Frankenstein marks the establishment of a tradition of disenchanted, secular fantasies, becoming increasingly grotesque and horrific. It is haunted by a loss of absolute meaning, repeating a desire for knowledge and for ultimate truth, but it deflates and deforms this desire through the travestying form of the monster itself, a grotesque parody of the human longing for the more than human. … Mary Shelley’s novel reverses and denies the Romantic quest for gnosis. A vast gap is opened up between knowledge (as scientific investigation and rational inquiry) and gnosis (a knowledge of ultimate truths, a kind of spiritual wisdom), and it is in this gap that the modern fantastic is situated. In Frankenstein the ‘other’ who is created by the self is no supernatural or superhuman being, but an amalgam of bodily shreds and patches, a collection of mortal remains, the disjecta membra of a dead society raised up again as the living dead. Self as other is recorded here as a grotesque, unredemptive metamorphosis, as mere travesty, parody, horror.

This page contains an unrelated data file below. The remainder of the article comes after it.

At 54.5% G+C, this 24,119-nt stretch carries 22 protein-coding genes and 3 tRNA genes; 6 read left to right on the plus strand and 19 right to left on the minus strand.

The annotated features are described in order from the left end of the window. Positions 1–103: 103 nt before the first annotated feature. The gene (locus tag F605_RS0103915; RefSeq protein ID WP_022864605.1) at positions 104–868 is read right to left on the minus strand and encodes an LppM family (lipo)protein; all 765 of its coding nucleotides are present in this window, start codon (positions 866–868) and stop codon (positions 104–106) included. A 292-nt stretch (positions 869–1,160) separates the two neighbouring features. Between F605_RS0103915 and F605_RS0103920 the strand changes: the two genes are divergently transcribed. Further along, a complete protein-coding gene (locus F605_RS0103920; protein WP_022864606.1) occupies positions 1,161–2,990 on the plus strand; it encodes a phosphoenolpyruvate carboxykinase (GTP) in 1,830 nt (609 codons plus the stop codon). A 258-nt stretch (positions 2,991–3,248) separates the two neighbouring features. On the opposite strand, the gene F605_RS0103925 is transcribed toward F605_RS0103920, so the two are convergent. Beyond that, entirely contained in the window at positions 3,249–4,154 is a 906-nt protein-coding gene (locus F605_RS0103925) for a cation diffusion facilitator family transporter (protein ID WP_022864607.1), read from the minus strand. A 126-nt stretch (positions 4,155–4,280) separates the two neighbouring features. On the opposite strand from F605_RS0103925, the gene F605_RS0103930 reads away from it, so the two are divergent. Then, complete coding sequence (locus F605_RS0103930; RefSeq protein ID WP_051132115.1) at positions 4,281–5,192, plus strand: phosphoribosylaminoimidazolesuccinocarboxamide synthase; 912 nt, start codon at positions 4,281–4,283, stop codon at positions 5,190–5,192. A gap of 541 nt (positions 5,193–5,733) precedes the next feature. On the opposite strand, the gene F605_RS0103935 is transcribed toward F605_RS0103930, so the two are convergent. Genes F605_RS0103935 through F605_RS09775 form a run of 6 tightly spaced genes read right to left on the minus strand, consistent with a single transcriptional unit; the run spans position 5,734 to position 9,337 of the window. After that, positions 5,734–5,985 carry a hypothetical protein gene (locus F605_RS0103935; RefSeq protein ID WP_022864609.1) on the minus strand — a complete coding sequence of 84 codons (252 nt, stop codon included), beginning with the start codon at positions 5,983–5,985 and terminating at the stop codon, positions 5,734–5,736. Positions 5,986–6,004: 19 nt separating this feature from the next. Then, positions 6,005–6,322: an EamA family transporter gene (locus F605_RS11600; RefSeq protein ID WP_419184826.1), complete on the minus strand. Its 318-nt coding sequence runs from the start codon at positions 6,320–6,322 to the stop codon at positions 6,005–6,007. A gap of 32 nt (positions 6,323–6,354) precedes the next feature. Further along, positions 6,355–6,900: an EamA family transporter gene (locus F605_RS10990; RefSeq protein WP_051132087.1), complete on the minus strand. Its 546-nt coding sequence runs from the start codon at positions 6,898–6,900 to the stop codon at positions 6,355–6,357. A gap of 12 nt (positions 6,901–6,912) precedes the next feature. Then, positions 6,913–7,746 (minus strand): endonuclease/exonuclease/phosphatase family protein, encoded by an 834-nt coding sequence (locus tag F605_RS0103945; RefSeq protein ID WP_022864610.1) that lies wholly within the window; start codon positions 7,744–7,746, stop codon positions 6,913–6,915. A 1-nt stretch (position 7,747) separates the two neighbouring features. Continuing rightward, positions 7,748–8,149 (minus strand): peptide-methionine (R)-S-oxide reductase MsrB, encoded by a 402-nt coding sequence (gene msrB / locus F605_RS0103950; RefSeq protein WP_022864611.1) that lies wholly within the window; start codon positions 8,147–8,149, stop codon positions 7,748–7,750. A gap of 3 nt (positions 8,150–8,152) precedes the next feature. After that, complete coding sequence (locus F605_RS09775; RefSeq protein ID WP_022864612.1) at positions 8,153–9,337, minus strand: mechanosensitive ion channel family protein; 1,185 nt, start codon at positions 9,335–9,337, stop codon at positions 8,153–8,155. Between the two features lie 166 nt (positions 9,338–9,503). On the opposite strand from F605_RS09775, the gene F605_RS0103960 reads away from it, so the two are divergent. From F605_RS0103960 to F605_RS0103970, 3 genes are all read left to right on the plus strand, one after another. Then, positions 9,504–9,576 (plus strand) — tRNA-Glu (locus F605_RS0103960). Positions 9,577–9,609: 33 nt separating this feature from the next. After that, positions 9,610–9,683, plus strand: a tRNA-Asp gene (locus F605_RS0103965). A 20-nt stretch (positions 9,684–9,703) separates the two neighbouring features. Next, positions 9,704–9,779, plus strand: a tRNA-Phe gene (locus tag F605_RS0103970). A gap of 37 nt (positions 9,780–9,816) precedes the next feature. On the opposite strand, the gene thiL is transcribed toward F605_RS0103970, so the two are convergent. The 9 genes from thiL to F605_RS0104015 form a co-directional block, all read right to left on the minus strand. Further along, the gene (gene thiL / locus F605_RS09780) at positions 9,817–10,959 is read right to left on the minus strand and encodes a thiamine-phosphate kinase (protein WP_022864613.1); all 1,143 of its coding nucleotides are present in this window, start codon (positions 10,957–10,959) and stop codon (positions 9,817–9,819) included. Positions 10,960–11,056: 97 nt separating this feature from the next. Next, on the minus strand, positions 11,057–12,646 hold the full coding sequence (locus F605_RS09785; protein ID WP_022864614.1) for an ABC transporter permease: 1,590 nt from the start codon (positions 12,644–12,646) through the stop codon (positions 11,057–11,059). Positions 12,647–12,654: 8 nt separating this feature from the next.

-Rosemary Jackson, Fantasy: The Literature of Subversion